Norwegian Authorities Sued Over Popcorn-Time Domain Seizure

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Two digital rights groups have filed a lawsuit to challenge the Government's seizure of a Popcorn-Time related domain name. The groups believe that the website, which offered information and links to the popular streaming software, did nothing wrong. In any case, a domain name seizure is seen as a disproportionate measure.

popcorntIn recent years the Popcorn Time application has gained popularity worldwide, mostly thanks to its ability to stream torrent files in a Netflix-style interface.

This development raised concern among many movie industry companies, who have been working hard to contain the threat by going after several forks and their developers.

Most recently, Norwegian rightholders reported a local Popcorn Time site to the local economic crime police. Responding to this referral, the authorities seized the domain name.

Unlike the name suggests, the site didn’t host the application itself but instead posted news articles, as well as links to sites that offered the application.

Many were surprised by the action and legal experts including Professor Olav Torvund of the Norwegian Research Center for Computers and Law openly voiced their concerns.

Not only is the legality of the site debated, but also the use of a far-reaching measure without a proper judicial review.

Responding to these concerns, two digital rights groups have now filed a lawsuit against the authorities. Electronic Frontier Norway (EFN) and the Norwegian Unix User Group (NUUG) want the court to decide whether the domain seizure was appropriate.

“We feel that this is an important case that addresses the limits of free speech,” EFN’s managing director Tom Fredrik Blenning tells TorrentFreak.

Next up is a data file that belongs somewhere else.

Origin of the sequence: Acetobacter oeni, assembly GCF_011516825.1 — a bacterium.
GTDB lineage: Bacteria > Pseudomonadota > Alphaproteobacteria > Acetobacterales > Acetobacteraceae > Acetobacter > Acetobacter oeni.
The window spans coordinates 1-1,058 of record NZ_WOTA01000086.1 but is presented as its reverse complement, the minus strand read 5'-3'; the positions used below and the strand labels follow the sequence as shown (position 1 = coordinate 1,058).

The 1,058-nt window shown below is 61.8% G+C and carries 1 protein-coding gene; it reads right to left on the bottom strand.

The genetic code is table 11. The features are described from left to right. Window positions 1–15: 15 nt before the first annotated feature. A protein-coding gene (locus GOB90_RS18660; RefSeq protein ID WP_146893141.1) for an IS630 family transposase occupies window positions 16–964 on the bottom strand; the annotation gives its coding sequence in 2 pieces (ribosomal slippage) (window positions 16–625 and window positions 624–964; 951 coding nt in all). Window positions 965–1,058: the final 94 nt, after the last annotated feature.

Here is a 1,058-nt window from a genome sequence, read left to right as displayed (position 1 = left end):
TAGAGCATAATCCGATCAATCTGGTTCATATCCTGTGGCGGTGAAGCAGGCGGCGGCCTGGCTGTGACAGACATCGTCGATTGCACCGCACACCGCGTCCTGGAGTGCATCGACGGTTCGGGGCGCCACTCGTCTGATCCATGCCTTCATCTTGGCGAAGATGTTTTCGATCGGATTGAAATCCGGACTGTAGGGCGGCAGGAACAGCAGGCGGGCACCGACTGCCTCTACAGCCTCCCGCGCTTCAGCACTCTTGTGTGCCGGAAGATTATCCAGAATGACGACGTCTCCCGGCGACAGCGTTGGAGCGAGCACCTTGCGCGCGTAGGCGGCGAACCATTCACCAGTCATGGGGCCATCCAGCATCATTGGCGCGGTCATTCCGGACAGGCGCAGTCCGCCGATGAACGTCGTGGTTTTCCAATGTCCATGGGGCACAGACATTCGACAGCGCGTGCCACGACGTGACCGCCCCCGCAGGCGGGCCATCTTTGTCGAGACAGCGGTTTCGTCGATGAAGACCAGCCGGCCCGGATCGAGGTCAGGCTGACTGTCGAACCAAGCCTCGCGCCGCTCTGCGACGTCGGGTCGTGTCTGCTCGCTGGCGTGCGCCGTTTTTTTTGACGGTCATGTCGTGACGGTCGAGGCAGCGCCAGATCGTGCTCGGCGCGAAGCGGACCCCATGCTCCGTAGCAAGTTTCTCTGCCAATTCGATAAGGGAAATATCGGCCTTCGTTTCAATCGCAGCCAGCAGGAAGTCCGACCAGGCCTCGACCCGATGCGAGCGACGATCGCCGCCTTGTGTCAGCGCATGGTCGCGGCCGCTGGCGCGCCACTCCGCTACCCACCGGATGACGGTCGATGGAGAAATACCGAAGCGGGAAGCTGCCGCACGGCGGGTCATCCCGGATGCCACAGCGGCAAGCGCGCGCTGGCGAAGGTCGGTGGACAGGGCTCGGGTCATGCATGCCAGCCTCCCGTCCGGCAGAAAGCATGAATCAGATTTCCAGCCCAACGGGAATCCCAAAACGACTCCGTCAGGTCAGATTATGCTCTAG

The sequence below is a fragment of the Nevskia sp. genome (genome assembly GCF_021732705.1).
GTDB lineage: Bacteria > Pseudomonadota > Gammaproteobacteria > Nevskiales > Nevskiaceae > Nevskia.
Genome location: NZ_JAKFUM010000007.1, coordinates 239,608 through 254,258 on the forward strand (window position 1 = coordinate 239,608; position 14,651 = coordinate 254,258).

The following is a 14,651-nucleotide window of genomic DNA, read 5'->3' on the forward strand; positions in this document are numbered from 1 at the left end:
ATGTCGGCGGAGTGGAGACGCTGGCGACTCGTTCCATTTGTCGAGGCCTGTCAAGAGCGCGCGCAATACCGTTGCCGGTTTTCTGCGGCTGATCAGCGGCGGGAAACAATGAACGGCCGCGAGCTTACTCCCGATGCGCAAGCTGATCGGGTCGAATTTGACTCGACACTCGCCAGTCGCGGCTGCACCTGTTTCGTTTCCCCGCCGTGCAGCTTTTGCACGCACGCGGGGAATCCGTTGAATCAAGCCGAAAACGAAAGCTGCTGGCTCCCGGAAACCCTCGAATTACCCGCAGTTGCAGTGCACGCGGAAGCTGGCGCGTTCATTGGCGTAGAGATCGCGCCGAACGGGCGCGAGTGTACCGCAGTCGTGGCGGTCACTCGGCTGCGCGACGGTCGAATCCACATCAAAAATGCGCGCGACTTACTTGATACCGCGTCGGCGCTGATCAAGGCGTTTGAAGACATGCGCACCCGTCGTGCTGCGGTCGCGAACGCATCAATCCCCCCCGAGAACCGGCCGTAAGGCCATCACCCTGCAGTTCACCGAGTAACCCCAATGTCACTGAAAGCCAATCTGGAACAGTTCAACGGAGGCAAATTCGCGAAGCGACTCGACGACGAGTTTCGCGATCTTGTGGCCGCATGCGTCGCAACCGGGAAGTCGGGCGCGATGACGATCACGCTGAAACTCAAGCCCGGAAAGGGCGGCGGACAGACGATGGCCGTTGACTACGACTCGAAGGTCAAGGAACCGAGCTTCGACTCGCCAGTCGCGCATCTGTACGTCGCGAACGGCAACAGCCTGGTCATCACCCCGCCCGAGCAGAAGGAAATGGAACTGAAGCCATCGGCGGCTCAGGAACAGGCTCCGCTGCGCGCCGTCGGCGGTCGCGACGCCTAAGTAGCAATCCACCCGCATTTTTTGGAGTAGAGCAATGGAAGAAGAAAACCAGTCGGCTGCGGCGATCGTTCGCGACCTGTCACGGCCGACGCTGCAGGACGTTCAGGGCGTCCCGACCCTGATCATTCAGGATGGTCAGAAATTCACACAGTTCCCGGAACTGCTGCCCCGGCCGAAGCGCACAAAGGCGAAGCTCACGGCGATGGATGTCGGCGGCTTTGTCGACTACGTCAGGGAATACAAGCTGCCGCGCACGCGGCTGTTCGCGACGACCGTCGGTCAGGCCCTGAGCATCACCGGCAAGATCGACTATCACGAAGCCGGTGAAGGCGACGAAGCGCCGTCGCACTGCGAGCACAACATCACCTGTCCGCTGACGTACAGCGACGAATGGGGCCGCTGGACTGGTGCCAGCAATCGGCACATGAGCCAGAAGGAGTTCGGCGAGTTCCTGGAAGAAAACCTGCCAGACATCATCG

“If this procedure is found to be legal, domain name seizures will make it possible for the police to shut down a forum based on mere suspicion that a site discusses potential illegal actions.”

As far as the digital rights groups are concerned the Popcorn-Time information site was operating legally.

But even if there are legitimate legal concerns, they believe that domain name seizures should only be applied in extreme cases where lives are at stake. This was certainly not the case here.

“The decision to seize the domain name was made by a low-ranking lawyer employed by the police,” Blenning says.

“Our position is that this decision may very well be wrong, but even if it is a correct decision, it is one that should be made by a judge in a court of law.”

Through the lawsuit the groups hope to answer two main questions. Firstly, was violating the law even though it only offered links to and information about the application.

Secondly, is a domain name seizure proportionate when it’s not obvious whether a website is actually breaking the law?

According to the two digital rights groups, the authorities clearly went too far. They hope that the court will agree and that similar broad enforcement measures can be prevented in the future.


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